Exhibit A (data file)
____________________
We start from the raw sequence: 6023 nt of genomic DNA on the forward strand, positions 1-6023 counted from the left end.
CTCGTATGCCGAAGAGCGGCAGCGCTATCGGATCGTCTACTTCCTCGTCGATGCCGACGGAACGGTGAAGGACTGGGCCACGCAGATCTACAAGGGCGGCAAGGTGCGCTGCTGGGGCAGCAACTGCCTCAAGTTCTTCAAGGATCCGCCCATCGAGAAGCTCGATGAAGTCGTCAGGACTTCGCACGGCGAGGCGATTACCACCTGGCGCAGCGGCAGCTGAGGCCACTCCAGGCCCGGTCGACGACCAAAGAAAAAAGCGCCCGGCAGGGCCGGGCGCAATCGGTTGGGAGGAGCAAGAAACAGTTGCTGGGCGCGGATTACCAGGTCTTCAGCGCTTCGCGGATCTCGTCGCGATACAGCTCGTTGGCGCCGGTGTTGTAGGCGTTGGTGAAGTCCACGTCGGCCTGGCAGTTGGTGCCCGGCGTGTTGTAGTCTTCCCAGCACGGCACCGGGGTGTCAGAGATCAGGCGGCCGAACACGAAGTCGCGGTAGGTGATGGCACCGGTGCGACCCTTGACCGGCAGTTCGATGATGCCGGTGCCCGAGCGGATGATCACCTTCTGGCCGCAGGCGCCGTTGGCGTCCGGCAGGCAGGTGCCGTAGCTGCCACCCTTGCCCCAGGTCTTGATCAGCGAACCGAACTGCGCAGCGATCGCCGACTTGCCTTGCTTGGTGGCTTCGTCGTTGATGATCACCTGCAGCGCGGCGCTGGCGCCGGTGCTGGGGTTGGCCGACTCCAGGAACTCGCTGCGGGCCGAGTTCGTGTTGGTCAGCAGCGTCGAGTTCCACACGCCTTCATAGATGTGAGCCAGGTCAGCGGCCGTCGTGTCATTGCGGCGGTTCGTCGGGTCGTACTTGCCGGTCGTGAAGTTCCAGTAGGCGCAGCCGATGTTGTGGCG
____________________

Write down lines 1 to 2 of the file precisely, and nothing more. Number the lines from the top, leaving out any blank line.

We start from the raw sequence: 6023 nt of genomic DNA on the forward strand, positions 1-6023 counted from the left end.
CTCGTATGCCGAAGAGCGGCAGCGCTATCGGATCGTCTACTTCCTCGTCGATGCCGACGGAACGGTGAAGGACTGGGCCACGCAGATCTACAAGGGCGGCAAGGTGCGCTGCTGGGGCAGCAACTGCCTCAAGTTCTTCAAGGATCCGCCCATCGAGAAGCTCGATGAAGTCGTCAGGACTTCGCACGGCGAGGCGATTACCACCTGGCGCAGCGGCAGCTGAGGCCACTCCAGGCCCGGTCGACGACCAAAGAAAAAAGCGCCCGGCAGGGCCGGGCGCAATCGGTTGGGAGGAGCAAGAAACAGTTGCTGGGCGCGGATTACCAGGTCTTCAGCGCTTCGCGGATCTCGTCGCGATACAGCTCGTTGGCGCCGGTGTTGTAGGCGTTGGTGAAGTCCACGTCGGCCTGGCAGTTGGTGCCCGGCGTGTTGTAGTCTTCCCAGCACGGCACCGGGGTGTCAGAGATCAGGCGGCCGAACACGAAGTCGCGGTAGGTGATGGCACCGGTGCGACCCTTGACCGGCAGTTCGATGATGCCGGTGCCCGAGCGGATGATCACCTTCTGGCCGCAGGCGCCGTTGGCGTCCGGCAGGCAGGTGCCGTAGCTGCCACCCTTGCCCCAGGTCTTGATCAGCGAACCGAACTGCGCAGCGATCGCCGACTTGCCTTGCTTGGTGGCTTCGTCGTTGATGATCACCTGCAGCGCGGCGCTGGCGCCGGTGCTGGGGTTGGCCGACTCCAGGAACTCGCTGCGGGCCGAGTTCGTGTTGGTCAGCAGCGTCGAGTTCCACACGCCTTCATAGATGTGAGCCAGGTCAGCGGCCGTCGTGTCATTGCGGCGGTTCGTCGGGTCGTACTTGCCGGTCGTGAAGTTCCAGTAGGCGCAGCCGATGTTGTGGCG